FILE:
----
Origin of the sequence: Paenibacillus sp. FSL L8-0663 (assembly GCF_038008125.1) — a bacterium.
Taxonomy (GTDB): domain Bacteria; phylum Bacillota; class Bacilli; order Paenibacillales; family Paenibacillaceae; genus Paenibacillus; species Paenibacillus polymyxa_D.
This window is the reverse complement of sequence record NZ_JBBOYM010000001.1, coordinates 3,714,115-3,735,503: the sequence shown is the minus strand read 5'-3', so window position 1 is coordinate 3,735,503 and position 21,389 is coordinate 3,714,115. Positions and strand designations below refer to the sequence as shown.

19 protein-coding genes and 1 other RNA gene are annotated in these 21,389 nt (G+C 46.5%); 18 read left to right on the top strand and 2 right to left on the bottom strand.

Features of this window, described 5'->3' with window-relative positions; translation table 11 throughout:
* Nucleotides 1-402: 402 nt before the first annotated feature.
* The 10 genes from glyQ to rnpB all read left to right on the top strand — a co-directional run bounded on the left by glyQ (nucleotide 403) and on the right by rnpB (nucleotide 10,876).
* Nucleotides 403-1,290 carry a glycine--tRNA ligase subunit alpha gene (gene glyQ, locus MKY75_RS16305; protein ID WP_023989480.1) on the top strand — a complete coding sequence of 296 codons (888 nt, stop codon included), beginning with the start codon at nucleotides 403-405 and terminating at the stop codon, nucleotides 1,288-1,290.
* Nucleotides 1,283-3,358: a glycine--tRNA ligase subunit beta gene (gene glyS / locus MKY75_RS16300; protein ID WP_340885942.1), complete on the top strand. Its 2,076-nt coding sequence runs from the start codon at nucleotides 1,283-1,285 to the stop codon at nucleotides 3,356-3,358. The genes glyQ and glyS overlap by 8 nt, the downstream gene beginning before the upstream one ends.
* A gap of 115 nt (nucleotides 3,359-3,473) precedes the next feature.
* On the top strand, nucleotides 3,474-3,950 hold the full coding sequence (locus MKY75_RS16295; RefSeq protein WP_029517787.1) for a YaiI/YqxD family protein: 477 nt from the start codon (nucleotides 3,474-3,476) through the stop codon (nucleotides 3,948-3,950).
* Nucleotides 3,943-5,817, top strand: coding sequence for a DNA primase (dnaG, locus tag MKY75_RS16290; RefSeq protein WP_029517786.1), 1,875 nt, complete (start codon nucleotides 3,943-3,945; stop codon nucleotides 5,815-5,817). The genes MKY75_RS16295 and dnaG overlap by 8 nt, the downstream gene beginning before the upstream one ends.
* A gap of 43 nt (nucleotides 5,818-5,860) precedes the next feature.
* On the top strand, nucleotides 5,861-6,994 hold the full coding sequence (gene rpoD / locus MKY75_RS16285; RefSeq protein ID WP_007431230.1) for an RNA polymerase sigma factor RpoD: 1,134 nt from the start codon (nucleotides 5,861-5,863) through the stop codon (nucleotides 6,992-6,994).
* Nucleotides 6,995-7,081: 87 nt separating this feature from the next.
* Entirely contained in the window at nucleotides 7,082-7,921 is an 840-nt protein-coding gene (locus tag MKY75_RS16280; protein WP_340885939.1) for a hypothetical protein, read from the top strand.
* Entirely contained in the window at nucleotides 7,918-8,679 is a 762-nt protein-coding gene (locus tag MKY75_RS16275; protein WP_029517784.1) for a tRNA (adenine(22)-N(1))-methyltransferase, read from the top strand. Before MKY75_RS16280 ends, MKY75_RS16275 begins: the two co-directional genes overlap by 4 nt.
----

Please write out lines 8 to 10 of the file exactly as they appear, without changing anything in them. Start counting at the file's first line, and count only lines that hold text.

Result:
* Nucleotides 403-1,290 carry a glycine--tRNA ligase subunit alpha gene (gene glyQ, locus MKY75_RS16305; protein ID WP_023989480.1) on the top strand — a complete coding sequence of 296 codons (888 nt, stop codon included), beginning with the start codon at nucleotides 403-405 and terminating at the stop codon, nucleotides 1,288-1,290.
* Nucleotides 1,283-3,358: a glycine--tRNA ligase subunit beta gene (gene glyS / locus MKY75_RS16300; protein ID WP_340885942.1), complete on the top strand. Its 2,076-nt coding sequence runs from the start codon at nucleotides 1,283-1,285 to the stop codon at nucleotides 3,356-3,358. The genes glyQ and glyS overlap by 8 nt, the downstream gene beginning before the upstream one ends.
* A gap of 115 nt (nucleotides 3,359-3,473) precedes the next feature.